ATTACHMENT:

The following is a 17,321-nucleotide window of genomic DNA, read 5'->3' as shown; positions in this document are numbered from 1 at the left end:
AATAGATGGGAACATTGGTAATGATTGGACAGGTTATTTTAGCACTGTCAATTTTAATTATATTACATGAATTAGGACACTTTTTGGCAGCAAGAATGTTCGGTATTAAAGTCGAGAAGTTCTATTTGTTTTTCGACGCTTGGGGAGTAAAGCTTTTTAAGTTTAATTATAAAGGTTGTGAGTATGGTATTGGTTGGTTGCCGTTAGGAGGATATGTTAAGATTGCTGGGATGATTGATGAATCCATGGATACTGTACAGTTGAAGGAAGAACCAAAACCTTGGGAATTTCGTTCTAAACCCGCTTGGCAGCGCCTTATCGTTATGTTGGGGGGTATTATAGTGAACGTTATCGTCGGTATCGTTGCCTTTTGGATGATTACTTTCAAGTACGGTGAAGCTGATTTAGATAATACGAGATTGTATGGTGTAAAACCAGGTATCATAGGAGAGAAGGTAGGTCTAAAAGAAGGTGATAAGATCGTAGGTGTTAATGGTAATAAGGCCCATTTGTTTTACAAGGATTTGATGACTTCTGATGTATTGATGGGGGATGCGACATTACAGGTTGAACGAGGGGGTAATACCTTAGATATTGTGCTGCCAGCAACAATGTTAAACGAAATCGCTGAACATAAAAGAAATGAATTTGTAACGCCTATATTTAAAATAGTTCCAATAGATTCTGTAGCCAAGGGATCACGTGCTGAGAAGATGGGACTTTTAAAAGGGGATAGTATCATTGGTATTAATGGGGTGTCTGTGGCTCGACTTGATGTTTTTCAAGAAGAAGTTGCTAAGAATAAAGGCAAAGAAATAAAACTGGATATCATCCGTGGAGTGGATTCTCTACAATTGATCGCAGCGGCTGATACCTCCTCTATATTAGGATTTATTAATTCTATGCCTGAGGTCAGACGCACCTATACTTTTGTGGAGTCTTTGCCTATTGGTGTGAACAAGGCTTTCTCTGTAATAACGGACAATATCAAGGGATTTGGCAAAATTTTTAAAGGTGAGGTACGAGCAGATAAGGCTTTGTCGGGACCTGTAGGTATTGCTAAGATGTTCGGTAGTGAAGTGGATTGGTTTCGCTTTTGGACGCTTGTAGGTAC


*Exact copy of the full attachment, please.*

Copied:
The following is a 17,321-nucleotide window of genomic DNA, read 5'->3' as shown; positions in this document are numbered from 1 at the left end:
AATAGATGGGAACATTGGTAATGATTGGACAGGTTATTTTAGCACTGTCAATTTTAATTATATTACATGAATTAGGACACTTTTTGGCAGCAAGAATGTTCGGTATTAAAGTCGAGAAGTTCTATTTGTTTTTCGACGCTTGGGGAGTAAAGCTTTTTAAGTTTAATTATAAAGGTTGTGAGTATGGTATTGGTTGGTTGCCGTTAGGAGGATATGTTAAGATTGCTGGGATGATTGATGAATCCATGGATACTGTACAGTTGAAGGAAGAACCAAAACCTTGGGAATTTCGTTCTAAACCCGCTTGGCAGCGCCTTATCGTTATGTTGGGGGGTATTATAGTGAACGTTATCGTCGGTATCGTTGCCTTTTGGATGATTACTTTCAAGTACGGTGAAGCTGATTTAGATAATACGAGATTGTATGGTGTAAAACCAGGTATCATAGGAGAGAAGGTAGGTCTAAAAGAAGGTGATAAGATCGTAGGTGTTAATGGTAATAAGGCCCATTTGTTTTACAAGGATTTGATGACTTCTGATGTATTGATGGGGGATGCGACATTACAGGTTGAACGAGGGGGTAATACCTTAGATATTGTGCTGCCAGCAACAATGTTAAACGAAATCGCTGAACATAAAAGAAATGAATTTGTAACGCCTATATTTAAAATAGTTCCAATAGATTCTGTAGCCAAGGGATCACGTGCTGAGAAGATGGGACTTTTAAAAGGGGATAGTATCATTGGTATTAATGGGGTGTCTGTGGCTCGACTTGATGTTTTTCAAGAAGAAGTTGCTAAGAATAAAGGCAAAGAAATAAAACTGGATATCATCCGTGGAGTGGATTCTCTACAATTGATCGCAGCGGCTGATACCTCCTCTATATTAGGATTTATTAATTCTATGCCTGAGGTCAGACGCACCTATACTTTTGTGGAGTCTTTGCCTATTGGTGTGAACAAGGCTTTCTCTGTAATAACGGACAATATCAAGGGATTTGGCAAAATTTTTAAAGGTGAGGTACGAGCAGATAAGGCTTTGTCGGGACCTGTAGGTATTGCTAAGATGTTCGGTAGTGAAGTGGATTGGTTTCGCTTTTGGACGCTTGTAGGTAC